Late-night, deep-fried delicousness


It would take me multiple pages to express my love for The Avenue Cafe, a dive bar and music venue on East Michigan Avenue. I can get a 16-ounce beer for $4, test my knowledge of various topics in weekly trivia, enjoy live performances by some of my favorite local bands — often for free — and put all my loose quarters to use at the plethora of pinball machines.

With a night of imbibing often comes a hunger for quick, greasy food. Ruckus Ramen, located within The Avenue, always delivers, and I don’t even have to leave the bar. The menu offers various types of ramen, curries, rice bowls, loaded fries, tempura shrimp and even bar nuts if you just want something to munch on, but time and time again, I find myself going back to my tried-and-true favorite: the bao sandwiches.

Vegans, vegetarians and meat-eaters alike can enjoy these delicious handhelds, which are contained within soft, pillowy bao buns. Bao are steamed bread-like dumplings that originated in China, but they have become street-food staples throughout Asia and beyond. They’re light and fluffy but somehow still dense enough to hold all the toppings one could ever want in a sandwich.

My go-to is the Fried Chicken Bao, which includes fried chicken, spicy mayo, chili sauce and scallions. The chicken is perfectly crispy on the outside and juicy on the inside, and it isn’t made soggy by the sauces, which I’ve experienced with other fried chicken sandwiches. The mayo offers a nice balance to the salty chicken, and the chili sauce definitely brings the heat.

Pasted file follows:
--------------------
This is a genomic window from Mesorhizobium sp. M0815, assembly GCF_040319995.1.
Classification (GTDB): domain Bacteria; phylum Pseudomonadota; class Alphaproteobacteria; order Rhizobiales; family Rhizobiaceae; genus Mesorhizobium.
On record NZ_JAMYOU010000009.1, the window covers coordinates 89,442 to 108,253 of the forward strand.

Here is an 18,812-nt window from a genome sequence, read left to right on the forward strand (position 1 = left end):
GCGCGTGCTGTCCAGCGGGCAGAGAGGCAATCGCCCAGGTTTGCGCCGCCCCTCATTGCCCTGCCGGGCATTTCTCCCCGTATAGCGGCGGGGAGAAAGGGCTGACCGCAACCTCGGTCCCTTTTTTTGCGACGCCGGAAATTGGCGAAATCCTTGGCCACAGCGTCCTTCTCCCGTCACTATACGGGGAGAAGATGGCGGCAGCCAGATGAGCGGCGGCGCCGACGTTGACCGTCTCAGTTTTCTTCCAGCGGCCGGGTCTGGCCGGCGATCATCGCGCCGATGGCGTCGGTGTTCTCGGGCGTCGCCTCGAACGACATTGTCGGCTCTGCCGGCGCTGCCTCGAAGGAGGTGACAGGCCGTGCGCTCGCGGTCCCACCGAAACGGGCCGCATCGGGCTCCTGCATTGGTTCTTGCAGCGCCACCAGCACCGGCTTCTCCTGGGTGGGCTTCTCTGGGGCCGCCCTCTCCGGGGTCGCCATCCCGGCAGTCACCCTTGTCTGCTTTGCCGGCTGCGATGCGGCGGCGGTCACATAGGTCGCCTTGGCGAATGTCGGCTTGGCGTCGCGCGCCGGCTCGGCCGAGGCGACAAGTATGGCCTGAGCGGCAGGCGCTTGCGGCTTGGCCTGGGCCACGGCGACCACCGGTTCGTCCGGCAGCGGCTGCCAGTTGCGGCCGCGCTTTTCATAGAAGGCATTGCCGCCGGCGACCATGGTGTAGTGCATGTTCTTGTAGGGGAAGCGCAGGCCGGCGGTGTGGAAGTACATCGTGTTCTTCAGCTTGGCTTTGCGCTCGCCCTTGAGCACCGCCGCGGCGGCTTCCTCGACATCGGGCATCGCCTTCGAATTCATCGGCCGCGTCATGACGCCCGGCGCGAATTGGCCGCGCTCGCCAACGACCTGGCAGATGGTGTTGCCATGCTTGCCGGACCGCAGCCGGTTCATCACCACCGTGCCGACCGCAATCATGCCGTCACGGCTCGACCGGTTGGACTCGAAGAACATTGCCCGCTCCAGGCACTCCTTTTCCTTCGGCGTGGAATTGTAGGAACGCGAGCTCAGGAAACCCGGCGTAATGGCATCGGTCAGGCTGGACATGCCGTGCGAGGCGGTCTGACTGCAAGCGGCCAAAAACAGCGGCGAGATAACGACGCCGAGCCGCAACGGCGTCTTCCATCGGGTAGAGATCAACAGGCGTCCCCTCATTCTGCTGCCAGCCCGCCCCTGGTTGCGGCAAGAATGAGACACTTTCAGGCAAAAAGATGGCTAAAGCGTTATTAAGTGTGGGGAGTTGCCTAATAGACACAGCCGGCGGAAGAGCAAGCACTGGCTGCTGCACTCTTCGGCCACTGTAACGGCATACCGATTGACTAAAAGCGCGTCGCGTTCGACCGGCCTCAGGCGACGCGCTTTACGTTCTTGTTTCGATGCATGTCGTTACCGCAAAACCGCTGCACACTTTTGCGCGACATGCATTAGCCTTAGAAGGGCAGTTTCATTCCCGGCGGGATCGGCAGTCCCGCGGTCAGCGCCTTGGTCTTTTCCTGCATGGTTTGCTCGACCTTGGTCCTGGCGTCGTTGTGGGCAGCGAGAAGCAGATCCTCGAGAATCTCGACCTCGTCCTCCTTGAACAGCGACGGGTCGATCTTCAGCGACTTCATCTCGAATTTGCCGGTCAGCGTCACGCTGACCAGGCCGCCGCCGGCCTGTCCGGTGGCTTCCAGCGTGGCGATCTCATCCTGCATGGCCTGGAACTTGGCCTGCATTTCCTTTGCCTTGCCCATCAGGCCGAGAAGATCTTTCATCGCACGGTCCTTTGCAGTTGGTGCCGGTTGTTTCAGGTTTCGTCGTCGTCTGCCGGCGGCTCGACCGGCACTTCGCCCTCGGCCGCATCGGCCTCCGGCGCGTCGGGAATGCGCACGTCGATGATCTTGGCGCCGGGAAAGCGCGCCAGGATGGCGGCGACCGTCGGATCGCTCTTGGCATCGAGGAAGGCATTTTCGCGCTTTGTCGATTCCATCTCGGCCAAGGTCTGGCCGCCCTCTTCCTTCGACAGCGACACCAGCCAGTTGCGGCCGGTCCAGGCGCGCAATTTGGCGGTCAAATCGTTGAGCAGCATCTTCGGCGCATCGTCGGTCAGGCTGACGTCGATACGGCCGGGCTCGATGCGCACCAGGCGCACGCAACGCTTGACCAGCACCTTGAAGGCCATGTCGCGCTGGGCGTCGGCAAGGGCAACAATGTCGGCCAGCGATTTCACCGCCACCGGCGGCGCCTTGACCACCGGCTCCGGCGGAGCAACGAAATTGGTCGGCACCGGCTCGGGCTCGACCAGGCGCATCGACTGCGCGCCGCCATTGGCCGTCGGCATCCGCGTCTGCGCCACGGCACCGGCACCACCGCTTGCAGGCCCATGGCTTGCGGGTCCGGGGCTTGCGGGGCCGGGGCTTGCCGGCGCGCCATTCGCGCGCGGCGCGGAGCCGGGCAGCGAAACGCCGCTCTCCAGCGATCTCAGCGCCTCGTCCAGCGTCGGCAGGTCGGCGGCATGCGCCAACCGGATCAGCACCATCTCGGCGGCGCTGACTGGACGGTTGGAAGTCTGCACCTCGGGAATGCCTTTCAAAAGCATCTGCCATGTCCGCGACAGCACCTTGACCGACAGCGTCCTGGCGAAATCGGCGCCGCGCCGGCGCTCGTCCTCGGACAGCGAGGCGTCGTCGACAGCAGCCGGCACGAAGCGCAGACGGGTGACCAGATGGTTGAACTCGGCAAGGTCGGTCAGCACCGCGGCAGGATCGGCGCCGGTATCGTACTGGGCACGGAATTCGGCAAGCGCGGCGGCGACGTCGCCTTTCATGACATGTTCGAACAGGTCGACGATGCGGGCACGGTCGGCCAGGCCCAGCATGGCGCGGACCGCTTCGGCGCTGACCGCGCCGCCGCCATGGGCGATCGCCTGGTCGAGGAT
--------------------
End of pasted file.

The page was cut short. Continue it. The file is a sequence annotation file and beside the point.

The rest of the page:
The scallions and chili sauce help cut the richness of the sandwich a bit, but if I could make one change, I would add a touch of acidity, like some pickled veggies or a light slaw, to make the dish feel less heavy on the palette and gut. That being said, I’m happy to down one or two of these sandwiches with absolutely no complaints.

For vegetarians, the Fried Tofu Bao is almost exactly the same as the Fried Chicken Bao, down to the breading, but with deep-fried tofu instead of chicken. The tofu is the perfect thickness, and it’s crispy on the outside and soft on the inside, providing a satisfying texture differential.

My boyfriend often orders the Tofu Coney Bao, an Asian-inspired take on the traditional Coney dog that includes mustard, onions and deep-fried mapo tofu, which is flavored with fermented bean paste, chili oil and Sichuan peppercorns. While it’s a bit too spicy for me, it has earned a big stamp of approval from a seven-year vegan.

I appreciate The Avenue for its inclusive and welcoming atmosphere, and Ruckus Ramen follows suit with its diverse offerings for every diet. I highly recommend you try it out, but if you visit during a popular event, like the monthly A Night at the Soul Lounge, you may have to order takeout while waiting for a table to open up. Or you could always join another group at one of the larger tables. Though many patrons’ alternative looks may scare away unaccustomed diners, I promise they’re friendly.


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